In June, an investigation by the Malaysian newspaper the Star blew the lid off the sand smuggling trade. The paper's reporters followed a Malaysian dredging company working on the Johor River, about 50 miles inland from the Singapore Strait. The company had won a transport license by claiming it was shipping extracted sand internally, to the Malaysian ports of Tanjung Pelepas or Danga Bay. The shortest route to the destination, however, took ships through Singaporean waters. Once the sand was extracted, the barges sailed downriver to the Malaysia-Singapore border and passed through customs. The barges never made it to the claimed destination -- they simply stopped at the Singaporean jetty of Pulau Punggol Timur, presented freshly forged paperwork, and unloaded their cargo.This can be seen in the smuggling gap in official trade statistics, as Singapore declares more imports from Malaysia than the latter declares. It is curious that in 2008, the gap in kg is the other way round...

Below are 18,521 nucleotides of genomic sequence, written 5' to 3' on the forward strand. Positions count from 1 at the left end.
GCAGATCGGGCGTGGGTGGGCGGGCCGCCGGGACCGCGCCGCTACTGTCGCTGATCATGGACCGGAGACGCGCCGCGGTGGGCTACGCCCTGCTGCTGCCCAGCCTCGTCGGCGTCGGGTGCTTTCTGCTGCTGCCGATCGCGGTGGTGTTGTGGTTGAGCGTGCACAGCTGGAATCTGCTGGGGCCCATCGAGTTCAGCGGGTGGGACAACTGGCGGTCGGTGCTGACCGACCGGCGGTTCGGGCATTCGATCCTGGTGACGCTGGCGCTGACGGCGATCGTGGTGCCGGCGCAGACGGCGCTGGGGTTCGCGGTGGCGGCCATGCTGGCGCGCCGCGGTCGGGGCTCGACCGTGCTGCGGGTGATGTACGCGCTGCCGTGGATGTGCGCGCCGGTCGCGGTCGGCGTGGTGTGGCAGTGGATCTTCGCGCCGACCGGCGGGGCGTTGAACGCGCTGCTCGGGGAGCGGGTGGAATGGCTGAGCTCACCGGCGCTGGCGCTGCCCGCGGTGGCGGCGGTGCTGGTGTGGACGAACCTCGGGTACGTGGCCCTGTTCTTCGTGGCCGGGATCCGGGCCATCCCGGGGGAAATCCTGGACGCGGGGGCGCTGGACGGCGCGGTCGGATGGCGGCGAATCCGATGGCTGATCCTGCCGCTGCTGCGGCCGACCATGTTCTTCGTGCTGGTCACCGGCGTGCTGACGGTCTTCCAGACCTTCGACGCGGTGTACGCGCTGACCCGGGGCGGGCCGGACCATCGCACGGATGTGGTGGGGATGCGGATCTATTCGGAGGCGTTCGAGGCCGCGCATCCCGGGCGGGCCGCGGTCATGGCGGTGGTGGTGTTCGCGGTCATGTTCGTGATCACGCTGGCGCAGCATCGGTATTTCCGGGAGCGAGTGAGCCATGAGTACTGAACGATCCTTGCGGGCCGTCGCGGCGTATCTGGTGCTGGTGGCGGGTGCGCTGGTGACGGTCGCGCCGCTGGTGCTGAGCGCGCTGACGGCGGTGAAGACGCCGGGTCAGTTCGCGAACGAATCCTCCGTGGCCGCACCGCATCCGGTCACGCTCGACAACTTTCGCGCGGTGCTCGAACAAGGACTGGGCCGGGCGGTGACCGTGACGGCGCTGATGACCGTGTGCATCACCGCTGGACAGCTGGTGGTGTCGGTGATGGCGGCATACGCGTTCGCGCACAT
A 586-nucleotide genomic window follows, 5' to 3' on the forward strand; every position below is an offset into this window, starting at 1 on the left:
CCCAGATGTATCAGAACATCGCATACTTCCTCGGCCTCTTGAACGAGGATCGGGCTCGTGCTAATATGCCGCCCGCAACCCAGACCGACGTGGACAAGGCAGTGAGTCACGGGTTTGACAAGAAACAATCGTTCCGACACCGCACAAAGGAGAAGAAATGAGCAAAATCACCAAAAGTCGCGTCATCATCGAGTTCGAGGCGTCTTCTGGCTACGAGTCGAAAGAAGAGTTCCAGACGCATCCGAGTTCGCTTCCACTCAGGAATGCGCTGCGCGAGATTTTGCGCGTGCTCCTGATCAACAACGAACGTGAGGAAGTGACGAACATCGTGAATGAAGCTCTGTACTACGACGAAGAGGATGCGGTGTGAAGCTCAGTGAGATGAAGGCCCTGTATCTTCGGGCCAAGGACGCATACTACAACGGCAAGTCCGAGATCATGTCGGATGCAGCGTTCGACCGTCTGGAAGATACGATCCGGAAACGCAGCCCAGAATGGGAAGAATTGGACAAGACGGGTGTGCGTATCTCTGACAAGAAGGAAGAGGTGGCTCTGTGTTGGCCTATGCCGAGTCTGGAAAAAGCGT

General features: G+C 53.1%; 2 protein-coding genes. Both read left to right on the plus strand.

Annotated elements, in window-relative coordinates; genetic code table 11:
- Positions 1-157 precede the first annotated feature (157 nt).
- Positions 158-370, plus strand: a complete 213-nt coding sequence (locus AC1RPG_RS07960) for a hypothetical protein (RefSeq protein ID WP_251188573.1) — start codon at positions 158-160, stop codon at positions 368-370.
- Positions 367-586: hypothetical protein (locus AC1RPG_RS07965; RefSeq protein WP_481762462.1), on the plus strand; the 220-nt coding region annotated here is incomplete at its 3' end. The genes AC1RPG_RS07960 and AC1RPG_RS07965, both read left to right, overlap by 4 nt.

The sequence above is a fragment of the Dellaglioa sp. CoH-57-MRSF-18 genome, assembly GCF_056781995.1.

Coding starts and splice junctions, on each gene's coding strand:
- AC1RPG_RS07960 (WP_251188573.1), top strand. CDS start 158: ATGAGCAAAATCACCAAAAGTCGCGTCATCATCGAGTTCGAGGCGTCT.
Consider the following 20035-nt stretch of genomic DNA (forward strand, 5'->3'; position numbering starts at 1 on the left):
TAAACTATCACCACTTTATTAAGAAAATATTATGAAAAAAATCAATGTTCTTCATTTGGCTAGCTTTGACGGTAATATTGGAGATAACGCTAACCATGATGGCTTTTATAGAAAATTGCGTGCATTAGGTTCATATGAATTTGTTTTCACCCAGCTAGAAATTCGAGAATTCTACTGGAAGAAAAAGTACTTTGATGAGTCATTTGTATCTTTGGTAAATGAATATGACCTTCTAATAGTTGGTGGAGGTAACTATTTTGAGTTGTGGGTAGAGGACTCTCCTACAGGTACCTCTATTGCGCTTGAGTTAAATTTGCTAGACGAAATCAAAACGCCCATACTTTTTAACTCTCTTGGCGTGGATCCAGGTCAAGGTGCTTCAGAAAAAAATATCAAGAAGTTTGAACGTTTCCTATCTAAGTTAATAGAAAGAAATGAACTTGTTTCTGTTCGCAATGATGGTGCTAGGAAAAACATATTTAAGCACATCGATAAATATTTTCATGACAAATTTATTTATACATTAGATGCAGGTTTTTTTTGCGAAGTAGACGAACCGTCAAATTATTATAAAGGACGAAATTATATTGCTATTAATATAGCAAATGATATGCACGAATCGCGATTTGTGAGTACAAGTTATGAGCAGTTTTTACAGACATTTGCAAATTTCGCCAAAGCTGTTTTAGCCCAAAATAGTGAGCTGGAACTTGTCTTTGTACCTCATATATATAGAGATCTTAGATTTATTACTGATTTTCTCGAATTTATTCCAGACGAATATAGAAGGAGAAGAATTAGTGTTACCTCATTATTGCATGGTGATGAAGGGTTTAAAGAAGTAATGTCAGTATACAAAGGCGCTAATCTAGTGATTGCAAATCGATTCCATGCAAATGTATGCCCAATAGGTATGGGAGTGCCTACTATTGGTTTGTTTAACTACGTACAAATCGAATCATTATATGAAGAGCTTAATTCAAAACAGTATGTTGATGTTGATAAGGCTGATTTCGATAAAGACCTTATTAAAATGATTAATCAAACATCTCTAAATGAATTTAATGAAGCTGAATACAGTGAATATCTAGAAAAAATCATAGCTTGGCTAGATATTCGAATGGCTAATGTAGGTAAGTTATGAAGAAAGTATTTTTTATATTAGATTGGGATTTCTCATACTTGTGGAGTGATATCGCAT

Aug 5, 2010
Smuggling sand to Singapore
Singapore is running out of space. Since the 1960s, its land area has grown from 581.5 to 710 sq. km, and further land reclamation is planned. For this it needs sand, lots of it. The problem is that most countries have restrictions on sand export. A few months ago I blogged about Indonesian island sand being smuggled, and islands disappearing underwater as a result. As Foreign Policy reports, Malaysia may also be exporting it, despite a 10 year old blanket ban: